[Advaita-l] About the term in 'Ishwara' in Advaita - a brief note

Rajaram Venkataramani rajaramvenk at gmail.com
Thu Apr 5 14:59:07 CDT 2012

God save us! No, lets save God :)

The ocean was crying and running. A student enquired the reason. The oceans
said, "The waves are entering in to me. I will dry up." The student asked,
"How can that be?". The ocean pointed to a professor. The professor said,
"I did not say you will physically dry up but only logically". The student
asked,"How can that be?". The professor said,"The existence of ocean
depends on waves. If there are no waves, there can be no ocean - it is only
water". Though used to exist when no waves do as low tide, the ocean seemed
relieved, "I am water now, which means I will remain as such". The
professor said, "No. You are not water now because you are the ocean".  The
student asked, "How can that be?". The professor replied, "I am the
professor of oceanology". The student asked, "How can that be if oceans
don't exist?"

My serious response inset.
On Thursday, April 5, 2012, V Subrahmanian wrote:
> If anyone says something other than NirguNa Brahman is 'real' in Advaita it
> only means 'relatively real' and never absolutely real.  Thus, no Acharya
> in the Advaita tradition would support or endorse your view if you are
> saying/meaning that the reflection is absolutely real or as real as the
> original.

> It is an incorrect representation of the tradition. In pratibimba vada,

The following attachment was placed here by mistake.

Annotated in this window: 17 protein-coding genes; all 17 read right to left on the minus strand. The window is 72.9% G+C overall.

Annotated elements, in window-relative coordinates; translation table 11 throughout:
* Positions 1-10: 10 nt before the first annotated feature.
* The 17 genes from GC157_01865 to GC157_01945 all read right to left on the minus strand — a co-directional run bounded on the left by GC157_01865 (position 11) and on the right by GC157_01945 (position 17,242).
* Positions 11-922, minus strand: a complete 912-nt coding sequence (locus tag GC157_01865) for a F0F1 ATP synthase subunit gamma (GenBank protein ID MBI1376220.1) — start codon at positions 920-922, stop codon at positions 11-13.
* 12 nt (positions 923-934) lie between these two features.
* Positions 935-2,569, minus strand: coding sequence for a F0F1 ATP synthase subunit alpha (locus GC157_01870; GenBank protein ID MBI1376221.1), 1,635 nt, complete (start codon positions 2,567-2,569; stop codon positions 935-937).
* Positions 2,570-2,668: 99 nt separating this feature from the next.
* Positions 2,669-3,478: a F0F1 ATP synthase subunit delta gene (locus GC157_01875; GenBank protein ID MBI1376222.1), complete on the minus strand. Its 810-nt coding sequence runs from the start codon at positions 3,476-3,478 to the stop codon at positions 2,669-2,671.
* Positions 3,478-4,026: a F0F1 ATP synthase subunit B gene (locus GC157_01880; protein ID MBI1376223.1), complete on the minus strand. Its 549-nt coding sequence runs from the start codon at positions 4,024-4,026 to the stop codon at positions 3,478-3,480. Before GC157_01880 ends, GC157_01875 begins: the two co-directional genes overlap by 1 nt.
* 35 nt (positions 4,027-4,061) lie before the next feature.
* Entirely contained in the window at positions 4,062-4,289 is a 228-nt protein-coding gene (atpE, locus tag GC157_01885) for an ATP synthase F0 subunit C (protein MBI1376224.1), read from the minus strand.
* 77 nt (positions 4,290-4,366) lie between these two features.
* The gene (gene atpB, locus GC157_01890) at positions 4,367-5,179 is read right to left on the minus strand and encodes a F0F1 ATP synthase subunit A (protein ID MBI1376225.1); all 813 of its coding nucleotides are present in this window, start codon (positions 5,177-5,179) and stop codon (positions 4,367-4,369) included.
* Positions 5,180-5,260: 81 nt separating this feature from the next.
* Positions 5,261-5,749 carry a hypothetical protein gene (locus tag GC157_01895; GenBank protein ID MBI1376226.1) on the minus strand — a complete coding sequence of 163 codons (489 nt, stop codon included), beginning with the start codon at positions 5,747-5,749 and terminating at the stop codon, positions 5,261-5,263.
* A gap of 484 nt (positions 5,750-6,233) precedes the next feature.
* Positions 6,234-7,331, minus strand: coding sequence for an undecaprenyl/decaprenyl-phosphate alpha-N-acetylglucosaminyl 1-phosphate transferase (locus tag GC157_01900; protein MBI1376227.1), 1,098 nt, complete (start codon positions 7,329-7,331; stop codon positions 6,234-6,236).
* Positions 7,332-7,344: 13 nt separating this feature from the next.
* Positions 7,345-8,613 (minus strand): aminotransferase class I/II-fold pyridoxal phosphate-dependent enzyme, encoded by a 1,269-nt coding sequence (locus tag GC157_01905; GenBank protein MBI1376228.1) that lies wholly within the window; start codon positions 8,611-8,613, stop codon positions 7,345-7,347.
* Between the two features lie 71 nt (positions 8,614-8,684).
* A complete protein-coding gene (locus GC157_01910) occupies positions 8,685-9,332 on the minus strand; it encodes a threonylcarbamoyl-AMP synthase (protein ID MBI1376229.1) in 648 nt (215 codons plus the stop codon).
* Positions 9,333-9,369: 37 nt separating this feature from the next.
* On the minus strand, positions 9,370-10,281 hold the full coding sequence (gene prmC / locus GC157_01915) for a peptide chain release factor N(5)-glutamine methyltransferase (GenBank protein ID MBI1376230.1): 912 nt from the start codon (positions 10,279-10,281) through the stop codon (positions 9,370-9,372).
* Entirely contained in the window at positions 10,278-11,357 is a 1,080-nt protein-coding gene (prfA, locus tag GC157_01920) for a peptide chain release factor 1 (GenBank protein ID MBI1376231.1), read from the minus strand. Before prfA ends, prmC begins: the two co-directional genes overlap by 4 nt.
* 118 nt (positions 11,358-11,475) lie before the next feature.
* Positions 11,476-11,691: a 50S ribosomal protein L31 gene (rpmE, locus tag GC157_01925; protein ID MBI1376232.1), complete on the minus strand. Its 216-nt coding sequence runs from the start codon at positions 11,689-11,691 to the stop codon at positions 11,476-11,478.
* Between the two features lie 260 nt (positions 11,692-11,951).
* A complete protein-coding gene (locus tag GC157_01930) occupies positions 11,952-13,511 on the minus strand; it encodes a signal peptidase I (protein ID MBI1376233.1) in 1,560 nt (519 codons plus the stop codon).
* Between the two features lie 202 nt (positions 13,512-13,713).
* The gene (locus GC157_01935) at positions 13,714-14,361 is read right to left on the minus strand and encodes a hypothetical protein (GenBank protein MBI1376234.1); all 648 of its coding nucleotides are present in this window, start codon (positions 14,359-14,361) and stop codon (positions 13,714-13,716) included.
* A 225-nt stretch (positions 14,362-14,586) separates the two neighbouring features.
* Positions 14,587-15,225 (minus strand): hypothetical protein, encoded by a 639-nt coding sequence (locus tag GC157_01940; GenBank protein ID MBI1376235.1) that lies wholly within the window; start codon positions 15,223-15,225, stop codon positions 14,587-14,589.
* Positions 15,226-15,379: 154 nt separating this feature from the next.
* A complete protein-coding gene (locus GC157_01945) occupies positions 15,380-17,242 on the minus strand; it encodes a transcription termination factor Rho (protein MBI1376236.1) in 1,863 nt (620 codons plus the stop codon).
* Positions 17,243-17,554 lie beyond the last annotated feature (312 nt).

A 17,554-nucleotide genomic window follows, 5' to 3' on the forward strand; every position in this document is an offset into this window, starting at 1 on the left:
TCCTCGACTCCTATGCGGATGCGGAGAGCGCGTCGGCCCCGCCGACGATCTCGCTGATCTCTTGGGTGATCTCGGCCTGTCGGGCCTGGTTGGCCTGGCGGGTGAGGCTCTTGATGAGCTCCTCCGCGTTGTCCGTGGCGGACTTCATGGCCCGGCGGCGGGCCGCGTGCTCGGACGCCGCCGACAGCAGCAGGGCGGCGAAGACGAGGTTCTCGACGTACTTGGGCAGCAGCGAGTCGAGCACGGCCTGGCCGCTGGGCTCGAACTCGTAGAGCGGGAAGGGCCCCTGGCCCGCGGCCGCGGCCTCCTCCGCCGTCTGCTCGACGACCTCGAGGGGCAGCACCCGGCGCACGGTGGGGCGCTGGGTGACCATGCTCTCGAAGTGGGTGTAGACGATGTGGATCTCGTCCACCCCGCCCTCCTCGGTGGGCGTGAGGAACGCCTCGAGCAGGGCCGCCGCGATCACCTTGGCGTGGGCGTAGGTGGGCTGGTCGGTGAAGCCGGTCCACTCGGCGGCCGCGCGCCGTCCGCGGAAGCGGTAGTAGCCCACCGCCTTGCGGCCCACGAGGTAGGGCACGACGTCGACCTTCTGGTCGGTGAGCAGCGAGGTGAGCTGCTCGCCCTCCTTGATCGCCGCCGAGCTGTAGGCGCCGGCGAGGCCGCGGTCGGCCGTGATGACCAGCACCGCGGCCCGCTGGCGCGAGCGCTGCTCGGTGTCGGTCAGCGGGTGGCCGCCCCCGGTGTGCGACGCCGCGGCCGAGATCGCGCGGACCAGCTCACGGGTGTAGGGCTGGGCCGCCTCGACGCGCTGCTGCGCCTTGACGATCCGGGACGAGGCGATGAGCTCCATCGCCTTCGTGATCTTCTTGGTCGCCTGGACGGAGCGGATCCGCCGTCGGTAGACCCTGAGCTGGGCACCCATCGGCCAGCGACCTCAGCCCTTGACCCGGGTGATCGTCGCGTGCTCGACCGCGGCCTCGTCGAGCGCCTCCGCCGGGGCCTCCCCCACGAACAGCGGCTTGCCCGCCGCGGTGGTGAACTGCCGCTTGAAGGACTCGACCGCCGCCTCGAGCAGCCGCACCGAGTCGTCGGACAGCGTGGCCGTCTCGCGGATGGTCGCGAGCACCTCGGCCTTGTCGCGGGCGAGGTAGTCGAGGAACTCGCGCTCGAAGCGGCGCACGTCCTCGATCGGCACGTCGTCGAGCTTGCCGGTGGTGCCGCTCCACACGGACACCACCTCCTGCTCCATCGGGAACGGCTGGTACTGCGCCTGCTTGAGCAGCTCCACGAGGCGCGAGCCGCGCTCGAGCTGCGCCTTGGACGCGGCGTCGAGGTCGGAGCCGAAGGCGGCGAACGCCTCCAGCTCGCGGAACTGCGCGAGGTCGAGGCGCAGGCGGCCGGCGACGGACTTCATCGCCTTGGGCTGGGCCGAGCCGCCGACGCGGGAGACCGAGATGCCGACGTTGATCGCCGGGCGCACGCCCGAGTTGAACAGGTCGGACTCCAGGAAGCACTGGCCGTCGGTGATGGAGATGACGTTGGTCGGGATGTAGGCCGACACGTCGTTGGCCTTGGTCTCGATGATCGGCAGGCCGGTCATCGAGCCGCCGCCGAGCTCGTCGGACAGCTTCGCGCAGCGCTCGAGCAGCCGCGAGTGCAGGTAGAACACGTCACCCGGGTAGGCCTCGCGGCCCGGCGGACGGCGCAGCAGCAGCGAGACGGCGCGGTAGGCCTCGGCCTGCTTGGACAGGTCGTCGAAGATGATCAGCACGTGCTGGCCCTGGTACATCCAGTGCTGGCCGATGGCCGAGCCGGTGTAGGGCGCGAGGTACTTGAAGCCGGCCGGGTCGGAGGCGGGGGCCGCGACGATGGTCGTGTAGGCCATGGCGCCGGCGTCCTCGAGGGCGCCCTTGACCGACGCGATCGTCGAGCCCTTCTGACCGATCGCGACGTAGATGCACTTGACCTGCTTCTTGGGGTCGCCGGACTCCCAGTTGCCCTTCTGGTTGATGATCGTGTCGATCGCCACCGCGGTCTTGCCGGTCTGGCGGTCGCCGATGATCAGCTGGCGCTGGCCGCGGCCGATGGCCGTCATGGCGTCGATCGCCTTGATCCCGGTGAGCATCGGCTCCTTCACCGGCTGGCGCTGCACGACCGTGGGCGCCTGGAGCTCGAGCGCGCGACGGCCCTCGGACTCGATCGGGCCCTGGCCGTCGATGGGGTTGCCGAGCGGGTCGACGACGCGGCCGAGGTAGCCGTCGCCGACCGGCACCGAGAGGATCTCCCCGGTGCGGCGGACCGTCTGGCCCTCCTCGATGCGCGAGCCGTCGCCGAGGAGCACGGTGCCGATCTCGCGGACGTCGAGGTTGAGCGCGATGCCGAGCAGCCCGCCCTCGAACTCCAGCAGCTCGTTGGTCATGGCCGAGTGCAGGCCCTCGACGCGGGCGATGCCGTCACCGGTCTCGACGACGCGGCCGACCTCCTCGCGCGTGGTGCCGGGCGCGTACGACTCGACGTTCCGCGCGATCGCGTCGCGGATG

the reflection is held to be absolutely real. That is the basis in this
view to say that Isvara and Jiva are one. In abhasa vada, some say, that
the reflection is held to be unreal but I don't think so because even here
the reflection is admitted as consciousness. This does not mean there are
multiple realities but that one reality appears in multiple mediums without
losing its reality.

> यत एव चायमात्मा चैतन्यरूपो निर्विशेषो वाङ्मनसातीतः
> परप्रतिषेधोपदेश्योऽत एव *चास्योपाधिनिमित्तपारमार्थिकीं
> *विशेषवत्ताभिप्रेत्य जलसूर्यकादिवदित्युपमोपादीयते मोक्षशास्त्रेषु -
> It s the viseshas that is said to be not paramartika not the reflected
consciousness. By appearing in vyavahara, the pure consciousness does not
become achit. It is reflection not distortion especially when it is on
visuddha sattva, which is he case with Ishwara.

> No. Ishwara is never the Atman but the jagatkartA aupAdhika chaitanya.  It
> is in this context that this thread is proceeding. As such such an entity
> is unreal in Advaita.
> As far as I know, in all schools of Advaita Ishwara is said to be the
Antaryami or pratyagatma.

In BG 8.3, Sankara identifies the supreme Brahman, the Self, with Ishwara.
Sankara says, "Akshara means that which does not perish,the Supreme Self.
This agrees with the Upanishadic text, 'Under the mighty rule of this
Immutable! O Gargi (Br. 3.8.9).'" In 13.3, the Lord is identified with the
Self by Sankara - too long to reproduce here.

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